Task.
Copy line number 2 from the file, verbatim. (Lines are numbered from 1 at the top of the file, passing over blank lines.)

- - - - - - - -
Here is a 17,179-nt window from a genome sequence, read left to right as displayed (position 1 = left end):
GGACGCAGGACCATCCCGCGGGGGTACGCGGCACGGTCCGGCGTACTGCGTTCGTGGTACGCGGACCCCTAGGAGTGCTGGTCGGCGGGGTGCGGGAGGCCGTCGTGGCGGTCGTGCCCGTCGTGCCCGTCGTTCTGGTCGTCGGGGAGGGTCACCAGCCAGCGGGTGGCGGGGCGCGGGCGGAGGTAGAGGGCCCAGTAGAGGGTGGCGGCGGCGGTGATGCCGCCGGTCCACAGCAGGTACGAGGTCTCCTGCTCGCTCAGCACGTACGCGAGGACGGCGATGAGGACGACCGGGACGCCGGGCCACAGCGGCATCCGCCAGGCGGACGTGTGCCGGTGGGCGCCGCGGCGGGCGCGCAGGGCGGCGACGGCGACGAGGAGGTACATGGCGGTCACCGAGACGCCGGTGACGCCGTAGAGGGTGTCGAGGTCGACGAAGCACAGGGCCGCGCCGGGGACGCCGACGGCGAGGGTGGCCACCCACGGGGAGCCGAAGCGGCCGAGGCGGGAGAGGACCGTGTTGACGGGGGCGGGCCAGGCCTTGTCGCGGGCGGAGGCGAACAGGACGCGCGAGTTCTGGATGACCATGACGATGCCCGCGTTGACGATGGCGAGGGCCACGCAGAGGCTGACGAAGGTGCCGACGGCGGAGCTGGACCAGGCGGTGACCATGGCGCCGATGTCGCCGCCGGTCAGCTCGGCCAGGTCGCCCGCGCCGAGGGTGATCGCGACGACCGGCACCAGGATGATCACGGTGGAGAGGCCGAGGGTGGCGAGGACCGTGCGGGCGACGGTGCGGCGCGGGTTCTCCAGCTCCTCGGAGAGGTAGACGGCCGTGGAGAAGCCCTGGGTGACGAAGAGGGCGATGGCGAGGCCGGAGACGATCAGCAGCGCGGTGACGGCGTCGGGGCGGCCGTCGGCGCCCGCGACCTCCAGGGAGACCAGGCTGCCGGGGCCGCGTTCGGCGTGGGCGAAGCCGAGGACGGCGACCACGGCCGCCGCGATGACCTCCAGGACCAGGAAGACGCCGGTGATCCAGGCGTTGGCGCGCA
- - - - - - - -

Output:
GGACGCAGGACCATCCCGCGGGGGTACGCGGCACGGTCCGGCGTACTGCGTTCGTGGTACGCGGACCCCTAGGAGTGCTGGTCGGCGGGGTGCGGGAGGCCGTCGTGGCGGTCGTGCCCGTCGTGCCCGTCGTTCTGGTCGTCGGGGAGGGTCACCAGCCAGCGGGTGGCGGGGCGCGGGCGGAGGTAGAGGGCCCAGTAGAGGGTGGCGGCGGCGGTGATGCCGCCGGTCCACAGCAGGTACGAGGTCTCCTGCTCGCTCAGCACGTACGCGAGGACGGCGATGAGGACGACCGGGACGCCGGGCCACAGCGGCATCCGCCAGGCGGACGTGTGCCGGTGGGCGCCGCGGCGGGCGCGCAGGGCGGCGACGGCGACGAGGAGGTACATGGCGGTCACCGAGACGCCGGTGACGCCGTAGAGGGTGTCGAGGTCGACGAAGCACAGGGCCGCGCCGGGGACGCCGACGGCGAGGGTGGCCACCCACGGGGAGCCGAAGCGGCCGAGGCGGGAGAGGACCGTGTTGACGGGGGCGGGCCAGGCCTTGTCGCGGGCGGAGGCGAACAGGACGCGCGAGTTCTGGATGACCATGACGATGCCCGCGTTGACGATGGCGAGGGCCACGCAGAGGCTGACGAAGGTGCCGACGGCGGAGCTGGACCAGGCGGTGACCATGGCGCCGATGTCGCCGCCGGTCAGCTCGGCCAGGTCGCCCGCGCCGAGGGTGATCGCGACGACCGGCACCAGGATGATCACGGTGGAGAGGCCGAGGGTGGCGAGGACCGTGCGGGCGACGGTGCGGCGCGGGTTCTCCAGCTCCTCGGAGAGGTAGACGGCCGTGGAGAAGCCCTGGGTGACGAAGAGGGCGATGGCGAGGCCGGAGACGATCAGCAGCGCGGTGACGGCGTCGGGGCGGCCGTCGGCGCCCGCGACCTCCAGGGAGACCAGGCTGCCGGGGCCGCGTTCGGCGTGGGCGAAGCCGAGGACGGCGACCACGGCCGCCGCGATGACCTCCAGGACCAGGAAGACGCCGGTGATCCAGGCGTTGGCGCGCA